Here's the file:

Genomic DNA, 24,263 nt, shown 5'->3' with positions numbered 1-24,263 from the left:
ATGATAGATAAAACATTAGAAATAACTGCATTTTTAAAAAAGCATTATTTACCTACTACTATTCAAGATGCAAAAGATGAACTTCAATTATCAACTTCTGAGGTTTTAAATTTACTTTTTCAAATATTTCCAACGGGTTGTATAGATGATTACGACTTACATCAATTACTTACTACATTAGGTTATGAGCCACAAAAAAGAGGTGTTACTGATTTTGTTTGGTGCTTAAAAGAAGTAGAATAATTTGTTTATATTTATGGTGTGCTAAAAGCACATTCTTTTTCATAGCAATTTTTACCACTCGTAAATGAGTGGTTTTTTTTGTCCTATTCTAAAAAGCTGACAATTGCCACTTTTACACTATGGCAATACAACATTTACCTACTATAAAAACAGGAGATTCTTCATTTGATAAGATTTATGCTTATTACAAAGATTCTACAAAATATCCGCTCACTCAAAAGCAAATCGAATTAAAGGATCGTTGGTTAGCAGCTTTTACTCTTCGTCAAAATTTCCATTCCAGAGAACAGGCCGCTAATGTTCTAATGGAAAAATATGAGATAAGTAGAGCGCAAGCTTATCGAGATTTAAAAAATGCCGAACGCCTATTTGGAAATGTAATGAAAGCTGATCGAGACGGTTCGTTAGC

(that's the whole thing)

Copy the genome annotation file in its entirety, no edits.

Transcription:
Genomic DNA, 24,263 nt, shown 5'->3' with positions numbered 1-24,263 from the left:
ATGATAGATAAAACATTAGAAATAACTGCATTTTTAAAAAAGCATTATTTACCTACTACTATTCAAGATGCAAAAGATGAACTTCAATTATCAACTTCTGAGGTTTTAAATTTACTTTTTCAAATATTTCCAACGGGTTGTATAGATGATTACGACTTACATCAATTACTTACTACATTAGGTTATGAGCCACAAAAAAGAGGTGTTACTGATTTTGTTTGGTGCTTAAAAGAAGTAGAATAATTTGTTTATATTTATGGTGTGCTAAAAGCACATTCTTTTTCATAGCAATTTTTACCACTCGTAAATGAGTGGTTTTTTTTGTCCTATTCTAAAAAGCTGACAATTGCCACTTTTACACTATGGCAATACAACATTTACCTACTATAAAAACAGGAGATTCTTCATTTGATAAGATTTATGCTTATTACAAAGATTCTACAAAATATCCGCTCACTCAAAAGCAAATCGAATTAAAGGATCGTTGGTTAGCAGCTTTTACTCTTCGTCAAAATTTCCATTCCAGAGAACAGGCCGCTAATGTTCTAATGGAAAAATATGAGATAAGTAGAGCGCAAGCTTATCGAGATTTAAAAAATGCCGAACGCCTATTTGGAAATGTAATGAAAGCTGATCGAGACGGTTCGTTAGC